A collaborative research project across health, social care and academia helping to transform the wellbeing and hearing of people with learning disabilities across Sunderland, has been nominated for a health innovation award.
The project – Promoting Equity in Physical Health Screening – an initiative between the University of Sunderland, South Tyneside and Sunderland NHS Foundation Trust, Northumberland, Tyne and Wear NHS Foundation Trust and Sunderland Clinical Commissioning Group (CCG) – has been shortlisted for a Bright Ideas in Health Award.
The awards – now in their 18th year, organised by The Academic Health Science Network for the North East and North Cumbria (AHSN NENC) – celebrates the achievements of individuals and teams working within the NHS, industry and academia, who have provided services which have led to improved patient care, either through a technical innovation or through better service delivery.
The Sunderland partnership identified the growing concerns about the health of those with learning disabilities, who have a significantly lower life expectancy than the general population and are at higher risk of certain diseases including diabetes, hearing loss, cardiovascular disease and obesity.
The work has been nominated in the ‘Innovation and Improvement in Reducing Healthcare Inequalities’ category of the Bright Idea in Health Awards.
“It’s great to be recognised in these regional health awards and a celebration for us all,” says partnership member, Karen Giles, a Principal Lecturer at the University’s Faculty of Health Sciences and Wellbeing.
“Our partnership worked together to solve a problem and improve the quality of people’s lives. We took an idea that started as just a question and through the process of working with people locally, something positive has resulted.”
The partners’ work included strategies to make physical healthcare for people with learning disabilities across the region accessible and a positive experience, as well as reduce inequalities through initiatives such as pop-up clinics which offer health screenings, results and advice in a relaxed and familiar environment.
More use was also made of ‘near patient testing’ or Point of Care Testing (POCT) used within the clinics. This testing uses advances in technology that allows people to have laboratory tests done quickly and easily. This type of testing uses advanced and portable handheld instruments, which are less invasive than traditional methods, in many cases using a small drop of blood from a finger prick test – getting accurate results in a very short period of time that can be presented to the patient quickly, and often on the same day as their appointment.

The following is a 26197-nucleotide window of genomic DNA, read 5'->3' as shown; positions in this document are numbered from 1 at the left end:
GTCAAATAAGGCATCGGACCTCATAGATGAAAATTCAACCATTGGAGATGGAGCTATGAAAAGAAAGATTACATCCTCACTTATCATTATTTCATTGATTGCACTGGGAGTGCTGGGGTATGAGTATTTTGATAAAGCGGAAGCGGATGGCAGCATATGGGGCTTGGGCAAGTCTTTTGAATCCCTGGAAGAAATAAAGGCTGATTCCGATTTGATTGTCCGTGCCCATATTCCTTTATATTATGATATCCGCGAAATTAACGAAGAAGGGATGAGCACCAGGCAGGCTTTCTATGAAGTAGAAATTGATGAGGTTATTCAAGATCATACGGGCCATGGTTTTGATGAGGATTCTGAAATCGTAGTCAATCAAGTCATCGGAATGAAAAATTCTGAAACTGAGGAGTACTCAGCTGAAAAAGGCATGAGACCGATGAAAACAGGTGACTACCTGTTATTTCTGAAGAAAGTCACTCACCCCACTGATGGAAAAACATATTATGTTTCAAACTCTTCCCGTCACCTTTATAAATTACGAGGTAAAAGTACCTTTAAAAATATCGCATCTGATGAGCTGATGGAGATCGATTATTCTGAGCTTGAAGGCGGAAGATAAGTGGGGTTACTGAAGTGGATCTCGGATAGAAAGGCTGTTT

There was also the inclusion of hearing screening in the pop-up clinics to show how quick and easy assessment can be. Every single person who attended had their hearing screened, and a range of conditions were found such as perforated eardrums, infections and possible hearing loss, which had not been detected prior to the screening.
Dr Lynzee McShea, a Senior Clinical Scientist in Audiology at South Tyneside and Sunderland NHS Foundation Trust was the Audiology lead for this project, said: “I am delighted to be involved in this long-standing collaborative partnership, to raise the profile of the importance of Audiology and the improvement in quality of life for people with learning disabilities. We are privileged to see the difference the project is making on a daily basis, and we hope the recognition of our work on a bigger platform will now support us to share this work more widely.”
Ashley Murphy, Learning Disability and Autism Primary Care Programme Manager for Sunderland CCG and Northumberland, Tyne and Wear NHS Trust, worked alongside the University and organised the pop-up clinics.
Ashley said: “Working in partnership with other agencies has been truly motivating and inspiring. We have seen some fantastic outcomes for people with a learning disability and I feel we are paving the way for significant change in regards to credible diagnostic measures for hearing assessments for w1some of the most vulnerable people we care for.”
Also working with the team is Linda Reiling, Learning Disability and Autism Regional Manager, working alongside the Association of Directors of Adult Social Services (ADASS).
The University of Sunderland is one of the sponsors at this year’s Bright Ideas in Health Awards, which recognises innovators from across the region.